Pyramid scam

If your payout in any venture is contingent upon recruiting new participants, you may be getting involved in a pyramid scheme. The promise of a large profit in a short time is a big red flag.

Employment scam

Never pay for an employment opportunity that guarantees a profit. If you must send payment for supplies or computers first, it isn’t a legitimate job opportunity.

Too good to be true scam

Free products, items that are substantially below market price, get rich quick schemes, and anything that just seems to be too good to be true, more than likely, is.

Emotional pleas

Don’t let fake requests for sympathy or family obligations persuade you to act.

Charity scam

Whether donating online or by phone, always verify the legitimacy of the organization. Someone claiming to be associated with a well-known fundraising effort (e.g., disaster relief) may be trying to scam you.

Family emergency scam

Watch out for someone who poses as a relative or friend asking for funds to help with an emergency—generally with a sense of urgency. Try to take a step back before moving forward in a situation like this.

Romance scam

Fake profiles on dating apps or social media that strike up a romantic interest may be trying to gain your confidence and trust. They then make up a story and ask for money. Don’t mistake that for the real thing.


Avoid these scams when dealing with modern digital currency.

Theft of cryptocurrency funds

Secure your digital wallets to keep others from gaining access and stealing your crypto. Use wallets or generate keys only with trusted providers. If available, enable multi-factor authentication. When transferring crypto, double-check that the address you see on screen matches what you entered.

Employee impersonation scam

Scammers may contact you and pretend to be a customer support rep or offer free give-aways to persuade you to share account control or info. Don’t be fooled. Instead, contact the company through the phone number or form provided in their website.

Ponzi schemes

Carefully consider any crypto investment that seems too good to be true. Promises of high returns and minimal risk can mean you’re being misled. Beware of complex investment strategies and unlicensed advisors.

Pump and dump scams

Beware of fake recommendations for hyped crypto. Scammers will buy crypto and try to get you to buy it, too. Their plan is to artificially “pump up” the price so they can sell it before the price inevitably falls.

Fake websites and typosquatting

Don’t click through email or ad links because scammers use fake websites and apps to lure people to log in so they can steal their credentials. They’ll use colors or styles that are similar to authentic sites and apps, and often, the site address is similar, but misspelled.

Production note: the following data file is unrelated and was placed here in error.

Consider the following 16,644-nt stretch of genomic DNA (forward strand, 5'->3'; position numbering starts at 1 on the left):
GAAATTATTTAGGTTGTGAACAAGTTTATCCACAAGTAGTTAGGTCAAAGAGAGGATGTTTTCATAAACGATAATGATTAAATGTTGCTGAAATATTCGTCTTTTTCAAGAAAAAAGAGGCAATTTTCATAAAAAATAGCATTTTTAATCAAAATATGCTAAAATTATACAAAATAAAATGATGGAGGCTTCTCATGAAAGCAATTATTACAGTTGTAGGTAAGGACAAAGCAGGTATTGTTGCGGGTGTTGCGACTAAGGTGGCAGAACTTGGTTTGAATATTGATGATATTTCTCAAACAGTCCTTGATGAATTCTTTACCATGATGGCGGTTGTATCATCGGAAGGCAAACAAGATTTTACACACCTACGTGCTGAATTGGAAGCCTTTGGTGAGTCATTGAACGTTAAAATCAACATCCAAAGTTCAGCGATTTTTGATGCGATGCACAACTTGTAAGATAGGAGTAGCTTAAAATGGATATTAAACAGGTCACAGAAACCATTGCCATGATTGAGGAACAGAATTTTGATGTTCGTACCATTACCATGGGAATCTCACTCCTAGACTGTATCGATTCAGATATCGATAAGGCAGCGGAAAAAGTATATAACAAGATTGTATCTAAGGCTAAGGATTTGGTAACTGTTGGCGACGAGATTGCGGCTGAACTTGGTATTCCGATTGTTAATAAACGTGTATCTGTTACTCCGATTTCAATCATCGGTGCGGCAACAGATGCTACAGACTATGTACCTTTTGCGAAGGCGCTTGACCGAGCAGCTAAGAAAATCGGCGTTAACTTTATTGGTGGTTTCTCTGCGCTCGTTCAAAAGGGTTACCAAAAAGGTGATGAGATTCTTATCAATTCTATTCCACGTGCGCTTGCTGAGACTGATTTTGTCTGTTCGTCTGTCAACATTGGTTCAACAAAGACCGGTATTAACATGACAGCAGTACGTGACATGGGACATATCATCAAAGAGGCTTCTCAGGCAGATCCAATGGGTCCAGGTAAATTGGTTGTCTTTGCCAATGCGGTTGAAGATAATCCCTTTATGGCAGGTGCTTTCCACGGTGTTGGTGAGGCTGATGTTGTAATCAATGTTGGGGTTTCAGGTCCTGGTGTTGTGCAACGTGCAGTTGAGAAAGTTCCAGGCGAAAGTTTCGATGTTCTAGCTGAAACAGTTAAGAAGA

Cryptojacking scam

Hackers will try to hijack the processing power of your device so they can illicitly mine crypto. They can gain access if you click on infected links, ads, or attachments. Run anti-virus scans and ad blockers. Monitor processing power consumption with a browser extension or software.

How to be protected when you send money to a seller

When you send money with PayPal for things sold by someone you don’t know, like items posted to classifed sites like Craigslist, Letgo, and Facebook Marketplace, be sure to select Goods and Services as the payment type. By selecting Goods and Services, your transaction can be covered by PayPal's Purchase Protection program in case the seller turns out to be a fraudster.2 There is no cost to you as the buyer when you use the Goods and Services payment type on PayPal. Be wary if the seller tries to convince you to use Friends and Family payment type, as this is a red flag that it is a scam.

Purchases made through the Friends and Family payment type will not be eligible for coverage through PayPal’s Purchase Protection program, so you may be unable to get your money back.

Learn more

Knowing about scams can help protect your identity and info.

Learn how to report suspicious email and text messages. Read more

Scams on classified sites

Dealing with strangers needs to be approached with caution every time. Let us help you protect yourself from a potential scam.

Common scams and how to spot them

There are many approaches scammers can take. Learning more about them can help you protect yourself.

Learn how to make your donation count

Donating to good causes is a great instinct. Make sure to vet the recipients first.

Our Help Center is always available